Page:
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Thanks for the input everyone! Of course I then spent loads of time researching, staring at pics, reading specs and reviews . . . I don’t know why I thought this would save me some time and effort on making a decision.:roll_eyes::rofl:

The Daggers were on my list back when I ended up w/ a Tsunami and then scored my Manitou. At this point I’m not sure I would like it better than the Manitou.

Of all the ones mentioned so far I’ll have to say that the Gemini SP interests me the most. I like the specs on it as well as the look, and the reviews sound decent. Maybe @Medawgone will join in since I see that he’s had both the Dagger and the Gemini yaks. Anyone else that has used the Gemini SP for my intended venues and purpose please tell me what you think.

I was also interested in the RM Gemini SP when looking for pre-owned. But the Dagger Stratos 14s showed up first. So, destiny perhaps.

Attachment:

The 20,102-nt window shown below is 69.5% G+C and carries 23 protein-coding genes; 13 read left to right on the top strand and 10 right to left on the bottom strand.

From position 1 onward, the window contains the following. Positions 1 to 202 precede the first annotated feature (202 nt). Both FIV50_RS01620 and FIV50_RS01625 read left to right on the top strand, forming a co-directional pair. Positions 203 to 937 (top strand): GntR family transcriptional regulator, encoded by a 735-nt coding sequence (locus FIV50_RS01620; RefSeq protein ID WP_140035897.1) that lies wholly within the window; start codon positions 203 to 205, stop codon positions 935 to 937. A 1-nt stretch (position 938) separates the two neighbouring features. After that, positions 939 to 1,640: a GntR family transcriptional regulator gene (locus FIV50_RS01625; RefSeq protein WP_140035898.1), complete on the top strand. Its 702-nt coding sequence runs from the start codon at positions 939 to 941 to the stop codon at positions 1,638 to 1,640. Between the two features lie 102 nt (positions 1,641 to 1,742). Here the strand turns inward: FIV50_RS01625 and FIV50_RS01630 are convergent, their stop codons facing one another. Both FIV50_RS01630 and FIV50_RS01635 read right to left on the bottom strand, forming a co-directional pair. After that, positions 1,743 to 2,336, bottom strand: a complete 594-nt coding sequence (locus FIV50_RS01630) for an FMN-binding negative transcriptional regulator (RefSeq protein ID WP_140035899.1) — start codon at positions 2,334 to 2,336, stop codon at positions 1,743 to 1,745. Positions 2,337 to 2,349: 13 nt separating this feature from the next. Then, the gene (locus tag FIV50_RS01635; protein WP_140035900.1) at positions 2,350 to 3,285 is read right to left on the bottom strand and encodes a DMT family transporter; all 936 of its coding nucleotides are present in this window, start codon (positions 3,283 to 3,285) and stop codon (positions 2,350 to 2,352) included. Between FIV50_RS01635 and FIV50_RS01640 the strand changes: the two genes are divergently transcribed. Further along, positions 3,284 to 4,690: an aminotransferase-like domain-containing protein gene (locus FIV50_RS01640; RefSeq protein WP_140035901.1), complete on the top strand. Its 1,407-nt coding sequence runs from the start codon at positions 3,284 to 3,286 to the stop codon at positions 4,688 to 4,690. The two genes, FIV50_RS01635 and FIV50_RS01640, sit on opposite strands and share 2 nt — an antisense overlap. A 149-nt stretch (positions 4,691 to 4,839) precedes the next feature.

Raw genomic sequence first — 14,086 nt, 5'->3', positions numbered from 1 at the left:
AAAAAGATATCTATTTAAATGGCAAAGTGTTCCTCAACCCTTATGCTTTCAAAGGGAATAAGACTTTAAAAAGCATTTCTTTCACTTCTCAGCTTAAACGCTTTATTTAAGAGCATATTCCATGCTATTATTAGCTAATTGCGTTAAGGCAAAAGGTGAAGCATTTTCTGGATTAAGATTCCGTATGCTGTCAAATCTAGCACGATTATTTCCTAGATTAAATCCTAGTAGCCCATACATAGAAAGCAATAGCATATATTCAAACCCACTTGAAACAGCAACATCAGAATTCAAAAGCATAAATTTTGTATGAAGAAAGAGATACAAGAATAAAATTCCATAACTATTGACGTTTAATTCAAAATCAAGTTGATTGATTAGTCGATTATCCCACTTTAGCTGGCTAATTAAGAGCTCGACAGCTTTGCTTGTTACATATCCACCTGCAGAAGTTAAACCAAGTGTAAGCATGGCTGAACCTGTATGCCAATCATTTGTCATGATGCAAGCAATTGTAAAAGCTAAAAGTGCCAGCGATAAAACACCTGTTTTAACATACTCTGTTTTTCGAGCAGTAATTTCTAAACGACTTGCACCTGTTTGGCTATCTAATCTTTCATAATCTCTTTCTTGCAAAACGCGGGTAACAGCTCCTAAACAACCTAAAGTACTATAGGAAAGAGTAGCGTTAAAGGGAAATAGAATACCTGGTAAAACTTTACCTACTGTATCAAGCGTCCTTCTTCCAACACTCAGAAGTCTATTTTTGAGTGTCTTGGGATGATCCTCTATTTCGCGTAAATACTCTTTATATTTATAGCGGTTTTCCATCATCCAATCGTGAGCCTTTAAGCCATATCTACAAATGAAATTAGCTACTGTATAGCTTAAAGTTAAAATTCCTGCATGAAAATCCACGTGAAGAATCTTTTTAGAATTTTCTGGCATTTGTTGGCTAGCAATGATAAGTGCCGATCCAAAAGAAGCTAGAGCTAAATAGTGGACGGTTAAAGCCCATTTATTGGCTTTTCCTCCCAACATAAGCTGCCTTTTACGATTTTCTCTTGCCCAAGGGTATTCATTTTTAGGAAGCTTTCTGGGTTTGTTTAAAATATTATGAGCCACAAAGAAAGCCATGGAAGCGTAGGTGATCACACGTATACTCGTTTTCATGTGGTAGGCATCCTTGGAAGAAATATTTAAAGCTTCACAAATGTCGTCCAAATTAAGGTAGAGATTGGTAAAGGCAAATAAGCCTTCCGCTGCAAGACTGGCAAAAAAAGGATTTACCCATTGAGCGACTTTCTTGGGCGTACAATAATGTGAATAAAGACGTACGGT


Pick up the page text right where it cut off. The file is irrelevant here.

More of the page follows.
When I was looking for a lighter composite play oriented longboat, the composite Gemini was also on the list. But, this was during he pandemic and inventory was nil and the wait was long. So, I threw money parameters to the wind and went big with a customed Sterling Progression carbon/kv model that got to me in about 6 months (faster than would ordering a Valley Gemini SP). So, destiny perhaps… LOL!


Not sure how I missed this post before! I have both a Gemini SP RM and a Stratos (the 12’ version). I adore my Gemini, but not sure I would recommend getting one only due to the dumb hatch covers which fall apart after about a year. An unnecessary expense, and if the current limited distribution of Valley in the US falls apart the covers may get impossible to find. Mine is almost 10 years old now and I will probably replace it with a Virgo when/if the cover situation gets untenable.